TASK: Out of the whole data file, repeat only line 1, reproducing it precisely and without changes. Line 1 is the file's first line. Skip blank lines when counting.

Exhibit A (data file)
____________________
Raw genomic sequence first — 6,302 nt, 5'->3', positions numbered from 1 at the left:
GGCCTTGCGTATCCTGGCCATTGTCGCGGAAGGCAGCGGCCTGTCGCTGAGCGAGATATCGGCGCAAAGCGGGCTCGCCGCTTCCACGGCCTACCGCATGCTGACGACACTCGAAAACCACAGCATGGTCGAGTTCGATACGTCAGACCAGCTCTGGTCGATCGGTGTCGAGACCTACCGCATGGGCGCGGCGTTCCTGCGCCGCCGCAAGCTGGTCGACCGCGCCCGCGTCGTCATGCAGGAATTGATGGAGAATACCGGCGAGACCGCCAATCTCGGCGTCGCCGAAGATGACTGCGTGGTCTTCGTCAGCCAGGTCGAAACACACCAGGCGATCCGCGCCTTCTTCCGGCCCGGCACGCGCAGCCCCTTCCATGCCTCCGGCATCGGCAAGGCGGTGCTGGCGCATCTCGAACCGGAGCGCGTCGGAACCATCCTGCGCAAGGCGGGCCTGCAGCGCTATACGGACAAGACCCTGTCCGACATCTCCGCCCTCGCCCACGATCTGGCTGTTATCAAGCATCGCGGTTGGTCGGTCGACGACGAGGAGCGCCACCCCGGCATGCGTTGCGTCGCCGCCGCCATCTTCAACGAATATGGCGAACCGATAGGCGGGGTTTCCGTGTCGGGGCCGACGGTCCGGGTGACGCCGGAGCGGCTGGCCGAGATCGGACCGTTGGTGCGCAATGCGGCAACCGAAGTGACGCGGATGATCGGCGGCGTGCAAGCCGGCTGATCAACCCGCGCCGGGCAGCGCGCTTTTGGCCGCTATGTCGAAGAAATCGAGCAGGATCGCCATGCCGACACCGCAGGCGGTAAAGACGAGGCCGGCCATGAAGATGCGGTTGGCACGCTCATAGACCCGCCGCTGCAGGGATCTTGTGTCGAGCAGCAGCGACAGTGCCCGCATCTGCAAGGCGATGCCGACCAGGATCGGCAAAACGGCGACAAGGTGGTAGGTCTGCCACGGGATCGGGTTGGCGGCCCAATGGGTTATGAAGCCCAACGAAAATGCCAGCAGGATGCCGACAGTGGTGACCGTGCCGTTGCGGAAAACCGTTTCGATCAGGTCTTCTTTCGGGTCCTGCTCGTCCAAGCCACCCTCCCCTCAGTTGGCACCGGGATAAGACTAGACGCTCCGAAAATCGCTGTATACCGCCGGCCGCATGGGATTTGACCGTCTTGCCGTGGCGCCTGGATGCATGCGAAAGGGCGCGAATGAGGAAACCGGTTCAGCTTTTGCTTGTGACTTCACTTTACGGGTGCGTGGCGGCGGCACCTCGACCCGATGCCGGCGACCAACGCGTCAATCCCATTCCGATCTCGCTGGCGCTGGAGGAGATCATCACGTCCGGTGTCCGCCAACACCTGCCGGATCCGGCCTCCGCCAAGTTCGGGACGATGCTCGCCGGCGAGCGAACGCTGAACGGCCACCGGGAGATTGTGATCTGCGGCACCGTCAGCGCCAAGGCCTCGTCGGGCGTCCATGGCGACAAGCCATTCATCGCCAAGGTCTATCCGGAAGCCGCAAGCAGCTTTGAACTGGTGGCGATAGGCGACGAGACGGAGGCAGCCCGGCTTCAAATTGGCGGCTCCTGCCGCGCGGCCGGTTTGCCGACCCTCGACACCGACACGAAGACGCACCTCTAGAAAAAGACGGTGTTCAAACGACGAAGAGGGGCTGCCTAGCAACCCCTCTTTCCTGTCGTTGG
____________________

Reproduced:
Raw genomic sequence first — 6,302 nt, 5'->3', positions numbered from 1 at the left: